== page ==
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chefwong

Those Raptors sure are hot lil buggers

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Finally got around to putting things together.

4 Raptors WD150 is a MiniG Sata 4 Drive case. The chassis is all aliuminium......and the hard drives are bolted on to the *frame* with a small fan inside.

Looks like I'm gonna have to do a 'lil modding as the chassis itself which is acting like a heatsink feels warm to the touch...

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My Raptors run as cool as any drive, but... there are kits that don't support them, and you do need some decent ventilation usually.

I've seen Maxtor MaxLine Pro and Seagate drives run hotter.

I'd rather see you using something more study with larger fans and power, like Sonnet's Fusion 400 or 500P. Or SeriTek if you plan on using them as I think you intend, for editing and scratch, and probably stripped RAID.

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Mine have run pretty warm when they're isolated with rubber screws, and/or not meant for "performance" cooling. For example some OEM Lenovo Desktops where there is NO cooling whatsoever except for the maybe passive exhaust fans... wayyyy tooo hot. I keep a 120mm fan on them if possible... Is there a cheap easy SMART testing program? Or is it built in to windows manager anyhow?

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Google's recent study about hard drive failure rates has received a fair amount of attention, but the folks at StorageMojo have found another study that also shows some very interesting results.

The study, which was conducted at Carnegie Mellon University and is available here, covers a sample size similar to that of the Google studyÑaround 100,000 drives.

While Google looked only at desktop hard drives, Carnegie Mellon covers failure rates for both desktop Serial ATA hard drives and workstation/server-class SCSI/FC hard drives.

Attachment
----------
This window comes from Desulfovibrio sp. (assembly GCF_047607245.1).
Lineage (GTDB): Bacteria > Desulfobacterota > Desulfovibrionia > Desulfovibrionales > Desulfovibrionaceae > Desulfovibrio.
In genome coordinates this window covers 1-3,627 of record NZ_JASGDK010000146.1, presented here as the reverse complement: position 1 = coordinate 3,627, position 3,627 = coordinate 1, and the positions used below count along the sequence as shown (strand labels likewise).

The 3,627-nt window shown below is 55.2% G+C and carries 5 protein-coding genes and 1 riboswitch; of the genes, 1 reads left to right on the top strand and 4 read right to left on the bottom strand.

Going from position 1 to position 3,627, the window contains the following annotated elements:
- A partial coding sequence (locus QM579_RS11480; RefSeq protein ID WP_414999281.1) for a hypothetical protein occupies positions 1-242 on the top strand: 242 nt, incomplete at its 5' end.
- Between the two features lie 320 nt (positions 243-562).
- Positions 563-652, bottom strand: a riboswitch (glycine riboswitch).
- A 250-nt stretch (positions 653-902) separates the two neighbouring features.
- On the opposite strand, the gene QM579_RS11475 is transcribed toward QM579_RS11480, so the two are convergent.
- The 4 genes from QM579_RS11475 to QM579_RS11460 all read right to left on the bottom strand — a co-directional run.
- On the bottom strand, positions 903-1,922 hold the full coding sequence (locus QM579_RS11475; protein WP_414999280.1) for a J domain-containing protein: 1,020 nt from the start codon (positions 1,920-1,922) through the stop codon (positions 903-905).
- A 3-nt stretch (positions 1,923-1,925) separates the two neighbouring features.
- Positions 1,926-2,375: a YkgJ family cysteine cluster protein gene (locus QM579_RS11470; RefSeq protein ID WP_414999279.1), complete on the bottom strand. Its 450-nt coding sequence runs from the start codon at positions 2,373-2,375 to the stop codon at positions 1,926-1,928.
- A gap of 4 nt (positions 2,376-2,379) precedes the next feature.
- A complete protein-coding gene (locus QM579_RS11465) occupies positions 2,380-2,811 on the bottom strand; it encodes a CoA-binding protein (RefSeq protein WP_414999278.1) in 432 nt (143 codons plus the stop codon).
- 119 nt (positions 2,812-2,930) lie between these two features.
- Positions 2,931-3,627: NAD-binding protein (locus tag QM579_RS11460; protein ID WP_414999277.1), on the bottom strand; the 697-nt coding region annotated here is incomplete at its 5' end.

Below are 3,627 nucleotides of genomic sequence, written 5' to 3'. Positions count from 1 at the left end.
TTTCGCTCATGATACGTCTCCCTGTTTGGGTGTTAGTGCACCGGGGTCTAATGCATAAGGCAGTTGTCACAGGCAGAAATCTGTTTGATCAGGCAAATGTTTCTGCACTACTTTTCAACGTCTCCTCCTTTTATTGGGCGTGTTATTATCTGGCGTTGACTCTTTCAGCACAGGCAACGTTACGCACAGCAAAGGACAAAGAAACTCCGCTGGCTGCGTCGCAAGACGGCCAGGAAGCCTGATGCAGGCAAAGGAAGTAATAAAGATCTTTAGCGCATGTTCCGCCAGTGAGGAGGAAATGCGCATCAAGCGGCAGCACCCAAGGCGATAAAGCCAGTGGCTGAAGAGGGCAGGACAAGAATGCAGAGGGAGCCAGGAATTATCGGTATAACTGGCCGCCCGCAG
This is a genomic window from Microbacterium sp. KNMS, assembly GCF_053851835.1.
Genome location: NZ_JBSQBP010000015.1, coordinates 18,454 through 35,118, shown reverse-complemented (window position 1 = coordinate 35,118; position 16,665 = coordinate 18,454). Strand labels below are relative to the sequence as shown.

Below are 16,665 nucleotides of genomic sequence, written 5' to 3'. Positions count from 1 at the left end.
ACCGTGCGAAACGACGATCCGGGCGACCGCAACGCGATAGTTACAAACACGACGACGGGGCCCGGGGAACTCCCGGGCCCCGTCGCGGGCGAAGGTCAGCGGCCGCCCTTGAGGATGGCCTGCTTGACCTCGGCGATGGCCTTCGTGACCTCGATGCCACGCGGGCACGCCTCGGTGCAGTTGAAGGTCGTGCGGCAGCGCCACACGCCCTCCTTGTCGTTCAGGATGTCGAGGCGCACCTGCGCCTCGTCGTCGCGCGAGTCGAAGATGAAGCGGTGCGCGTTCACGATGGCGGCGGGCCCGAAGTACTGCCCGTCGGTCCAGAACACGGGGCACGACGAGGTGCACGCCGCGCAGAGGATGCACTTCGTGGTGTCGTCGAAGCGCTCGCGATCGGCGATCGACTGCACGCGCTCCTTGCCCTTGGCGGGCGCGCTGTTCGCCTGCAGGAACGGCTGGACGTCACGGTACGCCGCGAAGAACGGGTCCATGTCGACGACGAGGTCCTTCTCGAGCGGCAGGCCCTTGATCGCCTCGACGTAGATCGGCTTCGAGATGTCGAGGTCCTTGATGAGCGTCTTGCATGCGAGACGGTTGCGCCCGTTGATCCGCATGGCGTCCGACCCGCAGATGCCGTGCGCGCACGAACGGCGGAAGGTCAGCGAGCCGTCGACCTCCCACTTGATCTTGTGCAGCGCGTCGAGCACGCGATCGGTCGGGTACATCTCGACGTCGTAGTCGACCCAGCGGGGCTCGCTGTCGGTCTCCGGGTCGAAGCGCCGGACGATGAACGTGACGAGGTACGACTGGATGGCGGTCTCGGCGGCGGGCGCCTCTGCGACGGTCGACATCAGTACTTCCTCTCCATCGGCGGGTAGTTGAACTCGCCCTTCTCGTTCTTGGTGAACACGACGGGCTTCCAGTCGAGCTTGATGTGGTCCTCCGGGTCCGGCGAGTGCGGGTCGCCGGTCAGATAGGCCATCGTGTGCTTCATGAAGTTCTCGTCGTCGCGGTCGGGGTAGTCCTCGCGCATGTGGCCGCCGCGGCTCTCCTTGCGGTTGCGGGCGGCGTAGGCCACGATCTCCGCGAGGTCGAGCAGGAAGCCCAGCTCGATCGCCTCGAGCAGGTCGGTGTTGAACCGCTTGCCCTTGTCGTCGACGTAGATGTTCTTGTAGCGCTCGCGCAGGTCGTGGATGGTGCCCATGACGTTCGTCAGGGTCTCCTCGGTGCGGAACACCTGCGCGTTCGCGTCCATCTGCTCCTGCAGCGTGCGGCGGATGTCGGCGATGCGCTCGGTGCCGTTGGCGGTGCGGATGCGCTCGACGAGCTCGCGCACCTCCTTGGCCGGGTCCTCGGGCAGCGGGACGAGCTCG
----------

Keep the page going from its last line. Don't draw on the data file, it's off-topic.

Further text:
Regarding the relationship between the two, the study says, "Interestingly, we observe little difference in replacement rates between SCSI, FC and SATA drives, potentially an indication that disk-independent factors, such as operating conditions, affect replacement rates more than component specific factors."

The study also says failure rates increase in a fairly linear fashion with drive age, suggesting drives simply "wear out" over time.

I read about SMART studies done by Google here:

http://forums.storagereview.net/index.php?showtopic=24659

http://techreport.com/onearticle.x/11890

http://techreport.com/onearticle.x/11872

http://storagemojo.com/?p=383

http://www.usenix.org/events/fast07/tech/s...html/index.html

http://www.techworld.com/storage/features/...samecatsamechan

http://labs.google.com/papers/disk_failures.pdf

But running on passive cooling....? ouch! :-(

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potentially an indication that disk-independent factors, such as operating conditions, affect replacement rates more than component specific factors.
That surprises precisely no one....................... although the differences in operating conditions are likely to be far different in many cases between "acceptable" and "not acceptable" for a drive, rather than the smaller difference between that between an enterprise-class drive and a nearline or consumer-grade drive.

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